If you’re a high school athlete, you’ve probably gone to an early morning practice, school, training session, or game without eating “breakfast”.Or, if you work with young athletes, are a high school athlete, or a parent of one you know what crazy mornings look like these days. Many are so worried about checking their phone in the am they are wasting precious minutes that could be allocated to breakfast. Case and point, if you have time to grab your phone, and scroll through social in the morning then you have time to grab something nutritious to fuel your day.
That’s right, young athletes need to eat breakfast and the excuse “I don’t have time” or “I’m not hungry” is not acceptable. Time for some tough love here. Way too many teens are staying up past midnight snacking and not getting quality sleep which disrupts the circadian clock, and hunger hormones like ghrelin and leptin leading to “appetite disruptions”. This is quite common because high-calorie, low-nutrient choices like Cheetos, candies, and snack foods were consumed at 1 am while playing Minecraft.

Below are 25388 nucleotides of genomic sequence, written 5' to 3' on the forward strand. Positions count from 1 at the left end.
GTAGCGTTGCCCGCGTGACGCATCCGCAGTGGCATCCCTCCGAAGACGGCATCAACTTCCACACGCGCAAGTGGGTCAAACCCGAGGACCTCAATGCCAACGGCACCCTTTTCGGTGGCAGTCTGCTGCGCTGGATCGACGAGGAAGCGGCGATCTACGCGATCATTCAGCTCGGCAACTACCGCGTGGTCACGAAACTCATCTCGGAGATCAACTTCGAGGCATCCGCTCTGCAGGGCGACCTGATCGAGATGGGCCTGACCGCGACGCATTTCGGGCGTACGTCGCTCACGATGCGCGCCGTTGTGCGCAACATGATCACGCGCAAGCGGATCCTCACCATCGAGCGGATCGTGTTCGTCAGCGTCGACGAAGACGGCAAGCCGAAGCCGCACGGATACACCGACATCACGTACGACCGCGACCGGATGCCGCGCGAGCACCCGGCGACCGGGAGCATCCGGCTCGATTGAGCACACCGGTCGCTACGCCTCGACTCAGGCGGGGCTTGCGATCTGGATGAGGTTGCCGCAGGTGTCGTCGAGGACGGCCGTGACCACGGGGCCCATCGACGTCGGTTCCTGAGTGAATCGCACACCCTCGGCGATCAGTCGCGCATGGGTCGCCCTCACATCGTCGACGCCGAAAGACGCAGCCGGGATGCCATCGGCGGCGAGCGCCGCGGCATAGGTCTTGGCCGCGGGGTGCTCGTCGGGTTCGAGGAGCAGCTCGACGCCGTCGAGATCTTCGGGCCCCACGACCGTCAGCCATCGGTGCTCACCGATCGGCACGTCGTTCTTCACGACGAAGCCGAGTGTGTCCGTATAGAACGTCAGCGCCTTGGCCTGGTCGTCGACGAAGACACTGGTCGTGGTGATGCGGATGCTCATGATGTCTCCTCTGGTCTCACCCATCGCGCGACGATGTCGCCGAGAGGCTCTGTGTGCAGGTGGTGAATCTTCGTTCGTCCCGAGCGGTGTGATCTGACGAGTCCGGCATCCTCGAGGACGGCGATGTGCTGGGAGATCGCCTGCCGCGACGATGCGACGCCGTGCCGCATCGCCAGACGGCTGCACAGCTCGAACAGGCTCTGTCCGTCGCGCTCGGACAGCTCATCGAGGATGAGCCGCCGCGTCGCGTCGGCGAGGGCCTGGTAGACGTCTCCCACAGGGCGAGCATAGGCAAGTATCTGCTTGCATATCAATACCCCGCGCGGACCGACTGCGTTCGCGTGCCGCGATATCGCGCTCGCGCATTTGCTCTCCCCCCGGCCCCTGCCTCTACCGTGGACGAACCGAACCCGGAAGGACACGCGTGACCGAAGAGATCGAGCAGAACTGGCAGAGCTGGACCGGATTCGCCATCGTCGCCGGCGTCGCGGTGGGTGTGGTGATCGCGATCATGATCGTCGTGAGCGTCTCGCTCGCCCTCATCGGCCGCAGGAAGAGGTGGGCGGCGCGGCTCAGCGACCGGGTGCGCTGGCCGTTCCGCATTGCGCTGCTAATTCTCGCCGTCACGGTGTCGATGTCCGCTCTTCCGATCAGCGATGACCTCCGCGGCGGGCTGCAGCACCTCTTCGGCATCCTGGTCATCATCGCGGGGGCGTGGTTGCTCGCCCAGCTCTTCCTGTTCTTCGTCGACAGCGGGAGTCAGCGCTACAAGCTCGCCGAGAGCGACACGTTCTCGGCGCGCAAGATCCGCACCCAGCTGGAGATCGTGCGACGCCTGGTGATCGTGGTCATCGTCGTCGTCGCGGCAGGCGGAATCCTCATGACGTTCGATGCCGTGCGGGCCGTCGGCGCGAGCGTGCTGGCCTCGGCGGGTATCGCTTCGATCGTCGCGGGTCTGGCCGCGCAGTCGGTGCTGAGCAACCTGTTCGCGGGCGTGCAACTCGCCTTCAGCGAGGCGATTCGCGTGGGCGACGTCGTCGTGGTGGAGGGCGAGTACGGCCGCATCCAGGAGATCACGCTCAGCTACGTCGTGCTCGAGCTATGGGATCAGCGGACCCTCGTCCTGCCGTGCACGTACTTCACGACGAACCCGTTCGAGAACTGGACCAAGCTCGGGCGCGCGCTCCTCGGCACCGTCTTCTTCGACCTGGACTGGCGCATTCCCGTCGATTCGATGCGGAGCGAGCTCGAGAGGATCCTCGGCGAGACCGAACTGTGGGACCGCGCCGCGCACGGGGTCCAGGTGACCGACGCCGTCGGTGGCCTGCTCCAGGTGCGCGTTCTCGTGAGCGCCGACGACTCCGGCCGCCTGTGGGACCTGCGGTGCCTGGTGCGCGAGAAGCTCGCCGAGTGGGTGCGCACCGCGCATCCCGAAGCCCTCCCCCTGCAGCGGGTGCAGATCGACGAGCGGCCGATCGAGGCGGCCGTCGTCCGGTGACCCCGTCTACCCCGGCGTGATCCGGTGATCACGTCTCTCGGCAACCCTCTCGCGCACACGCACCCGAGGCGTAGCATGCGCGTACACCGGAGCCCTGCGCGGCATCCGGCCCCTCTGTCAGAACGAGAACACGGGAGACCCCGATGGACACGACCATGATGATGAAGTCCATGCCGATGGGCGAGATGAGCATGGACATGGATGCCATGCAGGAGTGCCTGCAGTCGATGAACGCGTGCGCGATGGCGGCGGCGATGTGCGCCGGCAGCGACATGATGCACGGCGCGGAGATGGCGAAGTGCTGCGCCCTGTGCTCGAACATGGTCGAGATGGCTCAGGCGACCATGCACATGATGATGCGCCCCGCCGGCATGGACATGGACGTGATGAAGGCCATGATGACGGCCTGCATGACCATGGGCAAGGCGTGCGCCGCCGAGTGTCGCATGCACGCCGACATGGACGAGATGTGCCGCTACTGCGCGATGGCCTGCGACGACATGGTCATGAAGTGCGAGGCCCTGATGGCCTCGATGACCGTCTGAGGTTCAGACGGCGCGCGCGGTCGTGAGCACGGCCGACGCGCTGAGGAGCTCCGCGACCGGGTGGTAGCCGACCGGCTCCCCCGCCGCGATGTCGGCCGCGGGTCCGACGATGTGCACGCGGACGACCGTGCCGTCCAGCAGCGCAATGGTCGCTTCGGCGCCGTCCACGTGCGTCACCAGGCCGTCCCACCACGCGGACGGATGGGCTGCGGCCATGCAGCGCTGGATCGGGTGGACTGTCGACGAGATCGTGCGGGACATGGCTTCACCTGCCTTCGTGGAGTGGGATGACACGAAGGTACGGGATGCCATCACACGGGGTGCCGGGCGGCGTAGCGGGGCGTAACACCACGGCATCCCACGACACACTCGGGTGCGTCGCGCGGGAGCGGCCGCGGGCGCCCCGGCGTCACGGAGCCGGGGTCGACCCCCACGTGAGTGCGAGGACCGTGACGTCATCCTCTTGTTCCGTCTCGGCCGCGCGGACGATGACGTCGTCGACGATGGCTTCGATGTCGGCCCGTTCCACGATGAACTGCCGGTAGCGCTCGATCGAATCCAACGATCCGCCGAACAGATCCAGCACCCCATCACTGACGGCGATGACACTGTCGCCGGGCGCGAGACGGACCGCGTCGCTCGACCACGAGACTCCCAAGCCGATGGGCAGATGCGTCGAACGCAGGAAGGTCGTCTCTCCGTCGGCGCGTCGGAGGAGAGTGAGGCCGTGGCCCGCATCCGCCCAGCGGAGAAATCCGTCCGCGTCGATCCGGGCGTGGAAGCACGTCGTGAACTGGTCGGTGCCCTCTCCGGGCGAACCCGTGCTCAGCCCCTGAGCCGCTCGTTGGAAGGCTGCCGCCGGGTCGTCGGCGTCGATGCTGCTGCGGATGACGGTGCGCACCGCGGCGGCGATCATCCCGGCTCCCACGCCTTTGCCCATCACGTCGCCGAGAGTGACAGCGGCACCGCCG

“Time” is the biggest barrier to skipping breakfast
According to a study, parents identified time as the greatest barrier to breakfast consumption. To overcome this barrier, we must utilize our downtime outside of morning hours and throughout the week to prepare grab and go-options. This article will help decrease the concern parents also have about the healthfulness of some traditional breakfasts. I will provide some simple, high-nutrient options for that first meal of the day!
As a soft reminder, breaking the fast is considered incredibly important is since we wake up dehydrated and need to fuel both our muscles and brain for the day. The first meal we put into our bodies sets the tone for our neurotransmitters that day. Research has indicated nutrients and calories missed at breakfast by teens are unlikely to be made up for later in the day.